Followed some bouncing links today and landed on this one. I was wondering how the numbers of homeless differ between the U.K. and the U.S. Some definitions to sort through, first. The U.K. counts a number of conditions as "homelessness," which includes couch-surfing and a status called "statutorily homeless," which is a category for people who have applied for government-provided housing. The term in the U.K. for the dire condition of sleeping on the street is "sleeping rough." On our part, in the U.S. we don't count applications for subsidized housing as a category of the homeless. And our term for sleeping rough is "living in unsheltered locations."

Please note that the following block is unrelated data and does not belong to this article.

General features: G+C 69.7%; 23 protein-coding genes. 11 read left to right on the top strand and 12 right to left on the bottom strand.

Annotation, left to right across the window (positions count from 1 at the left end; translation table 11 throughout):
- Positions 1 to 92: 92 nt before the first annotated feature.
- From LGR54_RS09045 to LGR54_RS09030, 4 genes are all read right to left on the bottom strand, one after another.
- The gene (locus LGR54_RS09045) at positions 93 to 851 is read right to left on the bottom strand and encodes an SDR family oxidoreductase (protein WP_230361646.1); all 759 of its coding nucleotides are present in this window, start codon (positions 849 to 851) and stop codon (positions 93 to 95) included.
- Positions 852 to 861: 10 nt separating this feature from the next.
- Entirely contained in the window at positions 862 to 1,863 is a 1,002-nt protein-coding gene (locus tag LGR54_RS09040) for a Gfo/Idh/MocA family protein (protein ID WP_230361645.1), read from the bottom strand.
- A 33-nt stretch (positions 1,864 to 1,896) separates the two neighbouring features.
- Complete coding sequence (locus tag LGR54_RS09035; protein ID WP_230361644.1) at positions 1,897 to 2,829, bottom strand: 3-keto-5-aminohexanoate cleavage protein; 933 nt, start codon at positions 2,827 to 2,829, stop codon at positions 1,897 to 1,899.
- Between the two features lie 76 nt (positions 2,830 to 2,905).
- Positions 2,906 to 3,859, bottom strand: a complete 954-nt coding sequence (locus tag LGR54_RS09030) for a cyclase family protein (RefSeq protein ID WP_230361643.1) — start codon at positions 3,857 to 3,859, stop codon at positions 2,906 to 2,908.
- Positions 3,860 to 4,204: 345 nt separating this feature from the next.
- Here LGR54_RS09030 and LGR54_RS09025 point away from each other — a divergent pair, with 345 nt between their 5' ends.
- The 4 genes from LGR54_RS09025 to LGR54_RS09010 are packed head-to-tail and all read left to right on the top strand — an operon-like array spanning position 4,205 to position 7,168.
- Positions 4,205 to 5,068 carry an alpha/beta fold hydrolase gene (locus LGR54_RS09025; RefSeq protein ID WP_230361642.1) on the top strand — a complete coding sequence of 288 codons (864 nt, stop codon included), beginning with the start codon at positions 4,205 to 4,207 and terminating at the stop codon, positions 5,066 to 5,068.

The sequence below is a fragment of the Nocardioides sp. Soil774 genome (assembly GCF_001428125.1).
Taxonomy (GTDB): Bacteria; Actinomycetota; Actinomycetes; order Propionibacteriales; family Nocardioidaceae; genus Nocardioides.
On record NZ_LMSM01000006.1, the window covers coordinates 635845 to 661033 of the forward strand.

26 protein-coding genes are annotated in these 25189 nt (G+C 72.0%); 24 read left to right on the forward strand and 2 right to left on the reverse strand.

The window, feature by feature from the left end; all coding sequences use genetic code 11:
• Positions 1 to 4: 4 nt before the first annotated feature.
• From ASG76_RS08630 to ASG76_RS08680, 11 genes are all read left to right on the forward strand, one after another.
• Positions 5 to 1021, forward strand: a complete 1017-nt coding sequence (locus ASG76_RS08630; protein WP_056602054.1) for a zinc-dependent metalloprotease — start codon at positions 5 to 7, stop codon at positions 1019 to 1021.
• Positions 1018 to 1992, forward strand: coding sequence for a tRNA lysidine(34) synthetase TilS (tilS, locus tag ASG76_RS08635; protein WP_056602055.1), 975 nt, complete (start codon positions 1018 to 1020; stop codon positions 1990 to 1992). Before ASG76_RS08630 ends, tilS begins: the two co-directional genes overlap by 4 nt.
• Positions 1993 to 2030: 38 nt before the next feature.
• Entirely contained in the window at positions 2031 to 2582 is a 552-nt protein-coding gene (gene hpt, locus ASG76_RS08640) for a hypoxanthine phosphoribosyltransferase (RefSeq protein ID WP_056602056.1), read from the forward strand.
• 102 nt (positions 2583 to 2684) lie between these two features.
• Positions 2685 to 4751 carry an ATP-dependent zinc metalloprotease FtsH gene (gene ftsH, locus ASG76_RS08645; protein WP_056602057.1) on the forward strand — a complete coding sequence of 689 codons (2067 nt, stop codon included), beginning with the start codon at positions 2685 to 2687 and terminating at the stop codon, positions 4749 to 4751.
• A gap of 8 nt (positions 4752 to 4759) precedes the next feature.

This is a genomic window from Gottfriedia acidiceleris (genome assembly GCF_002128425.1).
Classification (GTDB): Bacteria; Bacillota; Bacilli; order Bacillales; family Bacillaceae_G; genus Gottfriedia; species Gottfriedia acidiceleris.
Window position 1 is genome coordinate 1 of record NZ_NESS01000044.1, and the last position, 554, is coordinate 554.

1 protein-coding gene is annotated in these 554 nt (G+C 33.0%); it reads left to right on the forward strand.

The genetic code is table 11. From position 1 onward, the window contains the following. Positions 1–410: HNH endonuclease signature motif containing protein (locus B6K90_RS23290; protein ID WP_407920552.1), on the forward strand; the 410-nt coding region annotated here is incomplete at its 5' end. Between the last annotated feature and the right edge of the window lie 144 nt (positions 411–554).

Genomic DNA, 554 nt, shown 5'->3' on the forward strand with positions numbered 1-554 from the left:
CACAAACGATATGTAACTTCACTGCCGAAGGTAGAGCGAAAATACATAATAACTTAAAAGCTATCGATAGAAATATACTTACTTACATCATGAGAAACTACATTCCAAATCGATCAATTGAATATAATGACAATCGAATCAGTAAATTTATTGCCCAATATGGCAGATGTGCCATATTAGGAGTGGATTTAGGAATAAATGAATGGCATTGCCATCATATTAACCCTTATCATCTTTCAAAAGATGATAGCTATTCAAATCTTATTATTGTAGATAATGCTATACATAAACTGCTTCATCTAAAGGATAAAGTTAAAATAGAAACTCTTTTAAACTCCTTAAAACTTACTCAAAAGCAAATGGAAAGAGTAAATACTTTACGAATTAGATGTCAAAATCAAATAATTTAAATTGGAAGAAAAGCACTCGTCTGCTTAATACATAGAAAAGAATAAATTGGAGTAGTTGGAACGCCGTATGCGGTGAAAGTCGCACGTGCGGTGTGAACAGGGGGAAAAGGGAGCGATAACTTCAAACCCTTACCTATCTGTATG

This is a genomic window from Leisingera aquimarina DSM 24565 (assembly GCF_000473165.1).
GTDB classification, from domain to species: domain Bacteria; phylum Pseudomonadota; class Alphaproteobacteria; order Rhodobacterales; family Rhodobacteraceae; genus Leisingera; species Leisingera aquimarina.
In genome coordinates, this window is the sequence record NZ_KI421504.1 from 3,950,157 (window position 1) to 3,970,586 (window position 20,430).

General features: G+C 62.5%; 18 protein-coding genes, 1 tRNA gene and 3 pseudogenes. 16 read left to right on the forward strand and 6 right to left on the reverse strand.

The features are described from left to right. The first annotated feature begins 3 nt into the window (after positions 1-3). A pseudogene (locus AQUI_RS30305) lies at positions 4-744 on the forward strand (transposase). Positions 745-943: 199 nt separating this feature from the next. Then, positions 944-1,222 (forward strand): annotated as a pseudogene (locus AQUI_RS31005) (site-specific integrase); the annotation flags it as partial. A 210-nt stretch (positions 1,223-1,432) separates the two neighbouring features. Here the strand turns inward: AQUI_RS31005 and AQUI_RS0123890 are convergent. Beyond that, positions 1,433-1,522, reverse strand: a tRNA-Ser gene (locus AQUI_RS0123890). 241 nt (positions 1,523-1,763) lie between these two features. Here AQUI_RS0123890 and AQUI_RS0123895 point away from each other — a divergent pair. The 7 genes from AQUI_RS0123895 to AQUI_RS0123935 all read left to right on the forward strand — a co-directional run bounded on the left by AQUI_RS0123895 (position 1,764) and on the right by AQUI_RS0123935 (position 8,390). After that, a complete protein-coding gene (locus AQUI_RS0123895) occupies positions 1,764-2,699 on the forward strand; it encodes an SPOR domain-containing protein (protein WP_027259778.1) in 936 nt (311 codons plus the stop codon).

So on to the numbers. In Autumn, 2013, the U.K. government counted/estimated 2,414 individuals "sleeping rough" throughout England (PDF). (The URL says ".uk" but the document says "England.") This is out of a population (England-only) of 53.9 million.
In January, 2013, the U.S. government estimated 215,344 "living in unsheltered locations" throughout the country (PDF). And our population is 316.1 million.
So the population of the U.S. is about 5.8 times that of England -- but the number of sleeping rough doesn't scale up at the same rate. Food for thought: why doesn't England have 14,157 people sleeping on streets, in parks, under bridges?
Anyway, Code Blue in Philadelphia tonight. I think everyone knows to call 911 if you see someone needing assistance, particularly since Hub of Hope has been kicked out of Suburban Station.